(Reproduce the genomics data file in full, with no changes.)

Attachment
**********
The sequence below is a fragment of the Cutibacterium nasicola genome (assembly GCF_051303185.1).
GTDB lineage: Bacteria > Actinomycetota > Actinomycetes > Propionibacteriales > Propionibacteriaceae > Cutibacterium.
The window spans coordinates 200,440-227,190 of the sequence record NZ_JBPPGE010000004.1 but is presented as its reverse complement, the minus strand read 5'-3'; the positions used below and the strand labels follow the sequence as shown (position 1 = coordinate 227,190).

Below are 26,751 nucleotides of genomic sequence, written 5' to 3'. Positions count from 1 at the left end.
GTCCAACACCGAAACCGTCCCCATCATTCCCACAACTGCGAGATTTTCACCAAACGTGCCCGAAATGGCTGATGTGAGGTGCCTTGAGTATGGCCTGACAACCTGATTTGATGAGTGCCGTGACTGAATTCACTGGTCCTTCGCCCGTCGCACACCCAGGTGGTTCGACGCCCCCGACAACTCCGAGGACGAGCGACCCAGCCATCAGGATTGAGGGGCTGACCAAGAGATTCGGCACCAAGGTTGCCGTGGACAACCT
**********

The sequence below is a fragment of the Cutibacterium nasicola genome (assembly GCF_051303185.1).
GTDB lineage: Bacteria > Actinomycetota > Actinomycetes > Propionibacteriales > Propionibacteriaceae > Cutibacterium.
The window spans coordinates 200,440-227,190 of the sequence record NZ_JBPPGE010000004.1 but is presented as its reverse complement, the minus strand read 5'-3'; the positions used below and the strand labels follow the sequence as shown (position 1 = coordinate 227,190).

Below are 26,751 nucleotides of genomic sequence, written 5' to 3'. Positions count from 1 at the left end.
GTCCAACACCGAAACCGTCCCCATCATTCCCACAACTGCGAGATTTTCACCAAACGTGCCCGAAATGGCTGATGTGAGGTGCCTTGAGTATGGCCTGACAACCTGATTTGATGAGTGCCGTGACTGAATTCACTGGTCCTTCGCCCGTCGCACACCCAGGTGGTTCGACGCCCCCGACAACTCCGAGGACGAGCGACCCAGCCATCAGGATTGAGGGGCTGACCAAGAGATTCGGCACCAAGGTTGCCGTGGACAACCT